The Den of Slack

Rosedale dry fit (part 1)

With the Rosedale stairs built, it’s now time to figure out how this house will fit together. I’m calling this “part 1” because I haven’t begun to fit together the new third story and roof yet. For now, here’s the progress I made this afternoon on the first and second floors. No glue yet, just dry fitting!

Normally, the Rosedale right side is a flat, blank wall. (Click here to see it.) Initially I thought I would have to cut two doors into that wall (one upstairs to lead into the small bedroom, and a larger one downstairs to lead from the entry into the living room). As I started playing with the pieces, I realized it would be easier to modify the left stair wall from Kit B, since the upstairs door was already cut and I’d just have to worry about the downstairs.

Here’s how it looks from the outside. (As an added bonus, I’ll get to use the extra oval window from Kit B, without having to cut a special hole for it!)

I was able to make the tab at the top fit into the top slot by shaving a small amount off the top. The other three tabs don’t line up with the front wall slots, so I sanded them off after taking this photo.

And here’s the inside, before I modified any pieces:

I wanted to separate these two rooms with a double French door, but there isn’t a lot of space to do so. Instead, I decided to cut off the inside part of this wall to make the two rooms into one large room. You may recall from my floorplan that I wasn’t really sure what to do with the two rooms. Combining them into one big living room solves that problem!

This is the portion I cut off:

I also needed to cut a floor piece for the new room. I used a portion of the first floor from Kit B:

(The piece is upside-down in this picture; you’re looking at the underside of the floor. I had already stained both sides hoping that would make the piece less warped. Which it didn’t…)

I sanded off the tabs on the edge of the first floor, where it meets the new portion of the living room floor, so they are flush beside each other. With the new wall and floor in place, here’s what we have so far:

Since the new wall piece doesn’t have slots in the same location as the real right wall, I also had to sand off the three tabs on the edge of the second floor. With the tabs sanded off, the floor now fits flush against the edge of the new wall.

Of course, without tabs fitting into slots, the whole assembly will be less sturdy. Hopefully glue will be enough to hold everything; if not, I might have to get creative with support pieces.

Next I cut the extra floor piece for upstairs by modifying the second floor from Kit B.

Though I drew my pencil line to the left side of the slots, I ended up cutting it on the right side of the slots. This creates a little tab that fits into the door frame.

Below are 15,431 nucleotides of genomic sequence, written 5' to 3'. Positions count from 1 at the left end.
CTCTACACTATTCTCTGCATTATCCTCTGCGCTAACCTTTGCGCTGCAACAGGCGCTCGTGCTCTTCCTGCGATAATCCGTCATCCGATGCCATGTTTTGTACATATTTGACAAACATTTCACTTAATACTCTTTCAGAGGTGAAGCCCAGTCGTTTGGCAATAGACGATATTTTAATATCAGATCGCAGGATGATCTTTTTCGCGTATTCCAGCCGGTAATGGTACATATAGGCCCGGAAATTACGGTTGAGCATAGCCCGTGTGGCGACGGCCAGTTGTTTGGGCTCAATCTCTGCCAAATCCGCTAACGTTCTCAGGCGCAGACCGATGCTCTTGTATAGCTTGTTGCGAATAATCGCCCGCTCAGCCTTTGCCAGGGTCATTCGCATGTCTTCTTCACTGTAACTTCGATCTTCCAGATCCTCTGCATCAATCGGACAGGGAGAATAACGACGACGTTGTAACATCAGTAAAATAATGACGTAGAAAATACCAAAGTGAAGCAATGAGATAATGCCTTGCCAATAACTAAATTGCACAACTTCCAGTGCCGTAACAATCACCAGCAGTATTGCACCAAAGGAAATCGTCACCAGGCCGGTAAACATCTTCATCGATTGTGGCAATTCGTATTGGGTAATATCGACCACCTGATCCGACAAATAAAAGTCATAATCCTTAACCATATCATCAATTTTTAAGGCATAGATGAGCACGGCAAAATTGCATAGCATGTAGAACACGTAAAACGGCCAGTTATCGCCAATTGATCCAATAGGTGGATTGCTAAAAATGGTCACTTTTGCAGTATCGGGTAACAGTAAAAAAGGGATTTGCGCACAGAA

And here’s what it all looks like… a bit wobbly, but it’s just a dry fit! In general, the pieces snap together nicely, but a few warped parts are presenting a bit of a challenge. Even on the Kit A pieces, which are theoretically being assembled as they’re supposed to be, I have cut off some tabs to make the pieces fit better.

I’m planning to glue pieces of stripwood across the underside of the first floor. This will hopefully help with the warping, as well as adding stability where the new floor meets the old floor. Also it’s looking like my plan to stain the floors isn’t going to work out, due to the seam between the two parts of the living room, so I’ll probably have to lay hardwoods or carpet to hide the gap where the floors meet.

The living room is kind of an awkward, long and narrow shape, but I think this makes more sense than two small rooms next to each other would have. I’m sure I can do something with furniture to divide up the space.


  1. Hi Em,
    Your idea for expanding the house is coming out nicely.

    How about putting a fireplace on the end wall of the living room and having the sofa facing it in the middle of the room. The bay window could complete the seating area with a chair facing the sofa. The chimney (if you need one for realism) for the fireplace could rise up along the outside of the second floor wall.

    You could also glue some strip wood vertically to the wall under the stairs to straighten out that warp. The strips could be made to look like decorative pilasters (columns against a wall) or like a bump for pipes or ducts in the wall.

  2. Hi Em,
    I looked at the outside and I think the chimney would be a problem at the roof. You could make the fireplace a gas fired one with a small through-the-wall chimney/vent instead.

  3. Are you talking about putting a fireplace on the wall where the couch is in these pictures? With the chimney running up between the windows?

    I had another idea to turn the big room into a kitchen plus eating area instead, since there’s going to be a family room with couch and TV upstairs. I’ll email you some pictures.

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